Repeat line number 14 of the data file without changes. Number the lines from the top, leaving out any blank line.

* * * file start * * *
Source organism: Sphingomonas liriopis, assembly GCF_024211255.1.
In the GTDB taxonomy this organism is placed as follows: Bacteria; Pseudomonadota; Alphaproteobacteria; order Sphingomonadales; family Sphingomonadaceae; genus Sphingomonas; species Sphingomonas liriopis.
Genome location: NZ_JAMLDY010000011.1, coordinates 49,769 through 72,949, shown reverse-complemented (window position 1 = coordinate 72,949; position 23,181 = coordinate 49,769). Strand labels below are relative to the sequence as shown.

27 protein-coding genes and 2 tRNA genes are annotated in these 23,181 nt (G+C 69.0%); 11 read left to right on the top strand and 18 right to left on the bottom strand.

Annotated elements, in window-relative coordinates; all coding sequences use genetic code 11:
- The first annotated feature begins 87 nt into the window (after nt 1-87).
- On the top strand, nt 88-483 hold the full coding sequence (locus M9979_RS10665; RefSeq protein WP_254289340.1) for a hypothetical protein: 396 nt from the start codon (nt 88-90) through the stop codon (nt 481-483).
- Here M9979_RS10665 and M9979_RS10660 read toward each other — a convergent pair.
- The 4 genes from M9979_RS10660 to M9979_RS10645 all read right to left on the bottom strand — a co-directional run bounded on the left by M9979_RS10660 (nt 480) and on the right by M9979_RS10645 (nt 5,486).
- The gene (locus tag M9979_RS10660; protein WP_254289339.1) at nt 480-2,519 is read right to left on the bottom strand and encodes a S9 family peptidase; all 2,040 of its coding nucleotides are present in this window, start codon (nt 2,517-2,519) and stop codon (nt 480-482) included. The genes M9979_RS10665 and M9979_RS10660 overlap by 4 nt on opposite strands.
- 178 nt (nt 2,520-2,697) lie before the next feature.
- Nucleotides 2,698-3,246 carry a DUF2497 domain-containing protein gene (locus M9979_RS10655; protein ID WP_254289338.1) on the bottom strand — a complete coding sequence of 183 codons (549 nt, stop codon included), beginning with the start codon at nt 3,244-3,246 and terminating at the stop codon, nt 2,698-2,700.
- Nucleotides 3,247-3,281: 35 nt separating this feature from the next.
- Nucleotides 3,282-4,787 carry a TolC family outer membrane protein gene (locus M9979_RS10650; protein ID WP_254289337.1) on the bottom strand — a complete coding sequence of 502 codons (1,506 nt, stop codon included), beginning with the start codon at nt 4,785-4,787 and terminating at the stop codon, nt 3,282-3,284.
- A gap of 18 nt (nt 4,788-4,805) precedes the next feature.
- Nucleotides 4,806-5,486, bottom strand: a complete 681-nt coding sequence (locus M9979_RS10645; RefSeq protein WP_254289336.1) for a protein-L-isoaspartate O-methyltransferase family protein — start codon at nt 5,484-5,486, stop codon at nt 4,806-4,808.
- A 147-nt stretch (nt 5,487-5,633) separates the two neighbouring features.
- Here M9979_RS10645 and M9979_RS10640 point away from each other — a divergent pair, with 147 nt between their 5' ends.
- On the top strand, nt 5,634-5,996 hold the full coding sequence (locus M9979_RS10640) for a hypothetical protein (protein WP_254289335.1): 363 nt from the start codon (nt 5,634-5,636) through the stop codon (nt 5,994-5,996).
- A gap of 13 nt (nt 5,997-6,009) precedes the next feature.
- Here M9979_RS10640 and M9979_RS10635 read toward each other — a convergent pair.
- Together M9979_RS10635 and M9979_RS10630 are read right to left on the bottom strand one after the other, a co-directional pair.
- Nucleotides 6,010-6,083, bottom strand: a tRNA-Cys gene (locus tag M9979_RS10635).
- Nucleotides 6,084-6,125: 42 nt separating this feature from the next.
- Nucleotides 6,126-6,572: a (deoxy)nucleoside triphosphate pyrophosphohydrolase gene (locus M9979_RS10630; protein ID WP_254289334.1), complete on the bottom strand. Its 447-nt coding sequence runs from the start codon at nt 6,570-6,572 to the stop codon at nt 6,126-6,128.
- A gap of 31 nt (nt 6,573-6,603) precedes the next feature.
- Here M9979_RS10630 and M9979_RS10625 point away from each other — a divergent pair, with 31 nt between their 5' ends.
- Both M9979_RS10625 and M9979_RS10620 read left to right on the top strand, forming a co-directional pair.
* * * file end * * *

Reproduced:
- Nucleotides 3,282-4,787 carry a TolC family outer membrane protein gene (locus M9979_RS10650; protein ID WP_254289337.1) on the bottom strand — a complete coding sequence of 502 codons (1,506 nt, stop codon included), beginning with the start codon at nt 4,785-4,787 and terminating at the stop codon, nt 3,282-3,284.